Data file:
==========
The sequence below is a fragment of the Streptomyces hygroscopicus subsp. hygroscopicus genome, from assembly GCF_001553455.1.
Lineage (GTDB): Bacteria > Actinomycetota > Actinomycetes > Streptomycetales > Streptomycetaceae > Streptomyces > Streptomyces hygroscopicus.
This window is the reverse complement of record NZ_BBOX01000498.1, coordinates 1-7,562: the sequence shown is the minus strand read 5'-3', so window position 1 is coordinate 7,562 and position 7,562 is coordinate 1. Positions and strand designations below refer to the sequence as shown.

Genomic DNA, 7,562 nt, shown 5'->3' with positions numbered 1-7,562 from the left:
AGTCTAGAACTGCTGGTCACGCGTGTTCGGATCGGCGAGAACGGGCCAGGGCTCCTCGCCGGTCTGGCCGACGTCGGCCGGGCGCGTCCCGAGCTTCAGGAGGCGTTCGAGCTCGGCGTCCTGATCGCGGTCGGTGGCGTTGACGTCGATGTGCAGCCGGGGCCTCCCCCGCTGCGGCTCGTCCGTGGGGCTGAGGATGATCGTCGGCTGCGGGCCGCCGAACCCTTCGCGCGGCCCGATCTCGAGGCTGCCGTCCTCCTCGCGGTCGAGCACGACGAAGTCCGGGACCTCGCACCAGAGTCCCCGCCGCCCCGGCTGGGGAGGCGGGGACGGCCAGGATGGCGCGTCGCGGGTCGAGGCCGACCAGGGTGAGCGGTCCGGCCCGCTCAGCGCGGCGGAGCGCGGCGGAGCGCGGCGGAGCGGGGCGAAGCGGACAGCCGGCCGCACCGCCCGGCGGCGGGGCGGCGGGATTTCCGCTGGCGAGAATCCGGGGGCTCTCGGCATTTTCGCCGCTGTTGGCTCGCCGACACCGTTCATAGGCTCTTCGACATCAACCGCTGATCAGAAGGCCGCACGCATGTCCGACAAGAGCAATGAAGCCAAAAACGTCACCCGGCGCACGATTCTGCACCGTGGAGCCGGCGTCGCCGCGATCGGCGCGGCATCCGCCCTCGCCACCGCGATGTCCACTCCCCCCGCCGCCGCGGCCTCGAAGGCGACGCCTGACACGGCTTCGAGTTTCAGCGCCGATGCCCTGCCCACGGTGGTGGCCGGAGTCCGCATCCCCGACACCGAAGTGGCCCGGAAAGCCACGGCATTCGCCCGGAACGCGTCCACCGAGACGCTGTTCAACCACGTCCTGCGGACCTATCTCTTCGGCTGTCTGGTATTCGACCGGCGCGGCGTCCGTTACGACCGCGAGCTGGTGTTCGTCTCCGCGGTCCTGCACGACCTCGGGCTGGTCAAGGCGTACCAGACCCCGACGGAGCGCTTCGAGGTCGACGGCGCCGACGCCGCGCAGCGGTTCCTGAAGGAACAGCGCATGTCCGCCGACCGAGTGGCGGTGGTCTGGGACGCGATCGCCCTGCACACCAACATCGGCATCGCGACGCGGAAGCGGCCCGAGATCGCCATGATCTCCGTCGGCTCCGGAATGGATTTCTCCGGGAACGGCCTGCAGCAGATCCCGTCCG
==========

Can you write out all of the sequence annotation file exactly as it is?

The sequence below is a fragment of the Streptomyces hygroscopicus subsp. hygroscopicus genome, from assembly GCF_001553455.1.
Lineage (GTDB): Bacteria > Actinomycetota > Actinomycetes > Streptomycetales > Streptomycetaceae > Streptomyces > Streptomyces hygroscopicus.
This window is the reverse complement of record NZ_BBOX01000498.1, coordinates 1-7,562: the sequence shown is the minus strand read 5'-3', so window position 1 is coordinate 7,562 and position 7,562 is coordinate 1. Positions and strand designations below refer to the sequence as shown.

Genomic DNA, 7,562 nt, shown 5'->3' with positions numbered 1-7,562 from the left:
AGTCTAGAACTGCTGGTCACGCGTGTTCGGATCGGCGAGAACGGGCCAGGGCTCCTCGCCGGTCTGGCCGACGTCGGCCGGGCGCGTCCCGAGCTTCAGGAGGCGTTCGAGCTCGGCGTCCTGATCGCGGTCGGTGGCGTTGACGTCGATGTGCAGCCGGGGCCTCCCCCGCTGCGGCTCGTCCGTGGGGCTGAGGATGATCGTCGGCTGCGGGCCGCCGAACCCTTCGCGCGGCCCGATCTCGAGGCTGCCGTCCTCCTCGCGGTCGAGCACGACGAAGTCCGGGACCTCGCACCAGAGTCCCCGCCGCCCCGGCTGGGGAGGCGGGGACGGCCAGGATGGCGCGTCGCGGGTCGAGGCCGACCAGGGTGAGCGGTCCGGCCCGCTCAGCGCGGCGGAGCGCGGCGGAGCGCGGCGGAGCGGGGCGAAGCGGACAGCCGGCCGCACCGCCCGGCGGCGGGGCGGCGGGATTTCCGCTGGCGAGAATCCGGGGGCTCTCGGCATTTTCGCCGCTGTTGGCTCGCCGACACCGTTCATAGGCTCTTCGACATCAACCGCTGATCAGAAGGCCGCACGCATGTCCGACAAGAGCAATGAAGCCAAAAACGTCACCCGGCGCACGATTCTGCACCGTGGAGCCGGCGTCGCCGCGATCGGCGCGGCATCCGCCCTCGCCACCGCGATGTCCACTCCCCCCGCCGCCGCGGCCTCGAAGGCGACGCCTGACACGGCTTCGAGTTTCAGCGCCGATGCCCTGCCCACGGTGGTGGCCGGAGTCCGCATCCCCGACACCGAAGTGGCCCGGAAAGCCACGGCATTCGCCCGGAACGCGTCCACCGAGACGCTGTTCAACCACGTCCTGCGGACCTATCTCTTCGGCTGTCTGGTATTCGACCGGCGCGGCGTCCGTTACGACCGCGAGCTGGTGTTCGTCTCCGCGGTCCTGCACGACCTCGGGCTGGTCAAGGCGTACCAGACCCCGACGGAGCGCTTCGAGGTCGACGGCGCCGACGCCGCGCAGCGGTTCCTGAAGGAACAGCGCATGTCCGCCGACCGAGTGGCGGTGGTCTGGGACGCGATCGCCCTGCACACCAACATCGGCATCGCGACGCGGAAGCGGCCCGAGATCGCCATGATCTCCGTCGGCTCCGGAATGGATTTCTCCGGGAACGGCCTGCAGCAGATCCCGTCCG